American Hero's #3 by Jonathan Sprout. This was a new name in the kids' music scene for me. Another recommendation of Lauren Busch Singer. Upon first inspection, it looks like it will be perfect for my elementary aged audience, since it has a slightly more mature subject matter (icons such as Milton Hershey, John Muir, Thomas Jefferson and the list goes on). I have to say that Jonathan Sprout is an awesome name for a kids' musician! I love the name Deysher, but few people can pronounce it correctly the first time, and it doesn't have the same visual quality.

So there you have it, stay tuned for these reviews in the next week or two. If you don't have my CD yet, throw your hat into the ring at Go Graham Go. I'll be sure to let you know as other giveaways begin.

Kid's Quote of the Day: "You sure got lots of fur on your arms Mr. Nick." ~Patrick (age 3)

Sunday, March 1, 2009

Heather on Earth

This update is a bit delayed, but I wanted to tell all the readers here at Singing in the Bathtub about a unique experience I had with a great organization called Heather on Earth. I had received a call for musicians interested in playing at an event at the Joe DiMaggio Children's Hospital in Hollywood FL several weeks ago. The turn around time was just a couple of days, but I jumped at the chance to get involved since I have been hoping to do some volunteer work at hospitals in the area.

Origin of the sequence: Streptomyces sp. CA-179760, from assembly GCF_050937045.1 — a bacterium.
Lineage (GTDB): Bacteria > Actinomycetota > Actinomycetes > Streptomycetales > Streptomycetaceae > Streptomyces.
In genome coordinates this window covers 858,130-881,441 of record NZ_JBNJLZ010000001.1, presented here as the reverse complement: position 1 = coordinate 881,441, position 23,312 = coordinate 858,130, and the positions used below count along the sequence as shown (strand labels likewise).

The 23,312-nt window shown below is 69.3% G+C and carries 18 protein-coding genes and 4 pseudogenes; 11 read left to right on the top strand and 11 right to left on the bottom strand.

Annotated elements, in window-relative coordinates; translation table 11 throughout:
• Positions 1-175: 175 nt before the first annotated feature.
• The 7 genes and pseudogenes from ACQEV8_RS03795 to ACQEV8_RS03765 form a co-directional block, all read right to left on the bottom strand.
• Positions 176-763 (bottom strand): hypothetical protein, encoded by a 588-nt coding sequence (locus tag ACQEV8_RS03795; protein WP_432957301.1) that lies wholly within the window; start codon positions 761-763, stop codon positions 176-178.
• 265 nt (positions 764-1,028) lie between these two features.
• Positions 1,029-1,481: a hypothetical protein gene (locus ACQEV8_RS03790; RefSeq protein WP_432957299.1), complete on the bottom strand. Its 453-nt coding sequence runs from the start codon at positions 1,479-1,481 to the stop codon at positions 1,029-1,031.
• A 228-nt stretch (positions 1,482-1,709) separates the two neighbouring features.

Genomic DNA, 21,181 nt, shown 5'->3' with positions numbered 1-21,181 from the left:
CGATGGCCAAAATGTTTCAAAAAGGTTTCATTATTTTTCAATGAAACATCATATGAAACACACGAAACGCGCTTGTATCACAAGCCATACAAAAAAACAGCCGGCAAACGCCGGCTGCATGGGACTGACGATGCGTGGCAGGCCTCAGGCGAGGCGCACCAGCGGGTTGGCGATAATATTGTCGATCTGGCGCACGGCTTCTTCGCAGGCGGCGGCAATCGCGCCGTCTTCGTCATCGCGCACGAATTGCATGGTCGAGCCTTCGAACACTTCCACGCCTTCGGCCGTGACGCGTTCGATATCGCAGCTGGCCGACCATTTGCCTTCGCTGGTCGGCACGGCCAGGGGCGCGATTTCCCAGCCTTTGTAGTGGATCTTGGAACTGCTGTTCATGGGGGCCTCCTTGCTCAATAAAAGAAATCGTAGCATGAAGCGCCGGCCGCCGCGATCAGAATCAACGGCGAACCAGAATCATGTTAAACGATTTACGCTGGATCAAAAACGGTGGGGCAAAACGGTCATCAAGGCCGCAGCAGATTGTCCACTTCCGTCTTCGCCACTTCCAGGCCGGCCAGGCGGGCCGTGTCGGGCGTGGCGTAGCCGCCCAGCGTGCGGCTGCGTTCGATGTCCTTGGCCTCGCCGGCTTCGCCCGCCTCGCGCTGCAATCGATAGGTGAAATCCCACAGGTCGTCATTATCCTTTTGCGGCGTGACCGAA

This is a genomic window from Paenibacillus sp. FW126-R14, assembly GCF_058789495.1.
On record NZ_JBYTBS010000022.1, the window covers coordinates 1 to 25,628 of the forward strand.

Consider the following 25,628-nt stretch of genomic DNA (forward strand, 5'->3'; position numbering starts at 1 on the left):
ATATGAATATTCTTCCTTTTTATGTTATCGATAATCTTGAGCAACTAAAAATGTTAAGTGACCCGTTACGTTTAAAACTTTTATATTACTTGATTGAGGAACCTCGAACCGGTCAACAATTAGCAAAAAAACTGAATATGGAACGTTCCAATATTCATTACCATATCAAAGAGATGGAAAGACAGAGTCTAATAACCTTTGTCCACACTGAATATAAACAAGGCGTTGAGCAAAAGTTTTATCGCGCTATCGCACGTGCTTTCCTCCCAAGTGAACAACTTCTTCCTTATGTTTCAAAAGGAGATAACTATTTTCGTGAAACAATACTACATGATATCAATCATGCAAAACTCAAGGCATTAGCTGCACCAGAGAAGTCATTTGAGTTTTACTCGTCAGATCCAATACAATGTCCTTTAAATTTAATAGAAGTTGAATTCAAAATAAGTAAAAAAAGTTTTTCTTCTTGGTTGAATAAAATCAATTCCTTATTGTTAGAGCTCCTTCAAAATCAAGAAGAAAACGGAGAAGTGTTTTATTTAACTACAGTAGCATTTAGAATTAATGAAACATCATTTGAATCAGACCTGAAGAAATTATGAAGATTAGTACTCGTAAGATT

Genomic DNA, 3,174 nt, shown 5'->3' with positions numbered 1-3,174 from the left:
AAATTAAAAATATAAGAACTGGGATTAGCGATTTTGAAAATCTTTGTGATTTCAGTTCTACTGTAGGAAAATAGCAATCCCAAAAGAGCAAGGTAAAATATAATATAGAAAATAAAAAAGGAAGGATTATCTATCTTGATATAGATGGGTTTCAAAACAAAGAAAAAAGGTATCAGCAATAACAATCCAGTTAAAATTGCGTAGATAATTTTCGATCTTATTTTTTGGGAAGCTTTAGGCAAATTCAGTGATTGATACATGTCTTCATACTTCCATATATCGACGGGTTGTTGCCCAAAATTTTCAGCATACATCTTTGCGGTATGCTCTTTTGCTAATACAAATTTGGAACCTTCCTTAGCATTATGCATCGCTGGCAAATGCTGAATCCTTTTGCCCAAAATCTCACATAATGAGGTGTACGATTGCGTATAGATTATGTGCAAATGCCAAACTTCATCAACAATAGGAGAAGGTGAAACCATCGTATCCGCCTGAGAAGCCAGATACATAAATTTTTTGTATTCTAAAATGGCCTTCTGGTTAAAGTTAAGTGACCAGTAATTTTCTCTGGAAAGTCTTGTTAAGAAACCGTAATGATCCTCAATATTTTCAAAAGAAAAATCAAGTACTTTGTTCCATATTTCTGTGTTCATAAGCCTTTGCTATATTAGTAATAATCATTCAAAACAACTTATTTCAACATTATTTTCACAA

Heather on Earth is a foundation that is dedicated to bring the healing power of music to sick children around the country. Founded in memory of Heather Simone Fessler a young girl who loved music, but sadly passed away in 1985, Heather on Earth utilizes the skills of many talented musicians in many different hospitals and communities. Below is a video from the CBS Sunday Morning show highlighting the amazing programming that Heather on Earth provides.

I was able to get in touch with Geri Fessler, the founder of Heather on Earth, at the eleventh hour and made arrangements to visit a party they were hosting at the hospital that very afternoon. As it turned out, I was due to be in Hollywood to do the Trout Fishing In America review in my classroom and to play a gig at Funtastic Friday later that day! The timing was perfect, and Geri took delight in the fact that I was able to come just "In The Nick of Time!" Only a few children were healthy enough to make it to the playroom, but those who did, clearly had a great time. Hopefully, I'll be able to work with Heather on Earth again in the future.

Inspirational Quote of The Day: "If children have the ability to ignore all odds and percentages, then maybe we can all learn from them. When you think about it, what other choice is there but hope?" ~Lance Armstrong